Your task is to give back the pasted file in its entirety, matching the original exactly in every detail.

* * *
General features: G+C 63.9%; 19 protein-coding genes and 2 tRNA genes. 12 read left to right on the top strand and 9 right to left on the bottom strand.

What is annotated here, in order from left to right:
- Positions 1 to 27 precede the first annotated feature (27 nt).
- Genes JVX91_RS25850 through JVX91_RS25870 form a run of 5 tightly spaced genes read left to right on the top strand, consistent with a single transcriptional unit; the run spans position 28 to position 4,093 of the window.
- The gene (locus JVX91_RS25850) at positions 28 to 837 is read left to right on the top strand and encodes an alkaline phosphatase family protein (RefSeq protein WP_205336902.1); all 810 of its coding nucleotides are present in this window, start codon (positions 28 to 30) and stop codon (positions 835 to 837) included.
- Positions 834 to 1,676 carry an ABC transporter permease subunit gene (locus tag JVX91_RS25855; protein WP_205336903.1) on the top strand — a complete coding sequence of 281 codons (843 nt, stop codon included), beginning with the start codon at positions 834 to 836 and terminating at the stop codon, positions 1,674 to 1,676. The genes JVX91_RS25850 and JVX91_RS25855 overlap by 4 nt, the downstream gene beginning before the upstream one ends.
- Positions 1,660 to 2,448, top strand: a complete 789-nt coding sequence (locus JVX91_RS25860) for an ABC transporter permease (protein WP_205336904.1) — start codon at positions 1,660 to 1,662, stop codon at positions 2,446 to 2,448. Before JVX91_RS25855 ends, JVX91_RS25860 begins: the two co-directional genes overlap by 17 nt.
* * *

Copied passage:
General features: G+C 63.9%; 19 protein-coding genes and 2 tRNA genes. 12 read left to right on the top strand and 9 right to left on the bottom strand.

What is annotated here, in order from left to right:
- Positions 1 to 27 precede the first annotated feature (27 nt).
- Genes JVX91_RS25850 through JVX91_RS25870 form a run of 5 tightly spaced genes read left to right on the top strand, consistent with a single transcriptional unit; the run spans position 28 to position 4,093 of the window.
- The gene (locus JVX91_RS25850) at positions 28 to 837 is read left to right on the top strand and encodes an alkaline phosphatase family protein (RefSeq protein WP_205336902.1); all 810 of its coding nucleotides are present in this window, start codon (positions 28 to 30) and stop codon (positions 835 to 837) included.
- Positions 834 to 1,676 carry an ABC transporter permease subunit gene (locus tag JVX91_RS25855; protein WP_205336903.1) on the top strand — a complete coding sequence of 281 codons (843 nt, stop codon included), beginning with the start codon at positions 834 to 836 and terminating at the stop codon, positions 1,674 to 1,676. The genes JVX91_RS25850 and JVX91_RS25855 overlap by 4 nt, the downstream gene beginning before the upstream one ends.
- Positions 1,660 to 2,448, top strand: a complete 789-nt coding sequence (locus JVX91_RS25860) for an ABC transporter permease (protein WP_205336904.1) — start codon at positions 1,660 to 1,662, stop codon at positions 2,446 to 2,448. Before JVX91_RS25855 ends, JVX91_RS25860 begins: the two co-directional genes overlap by 17 nt.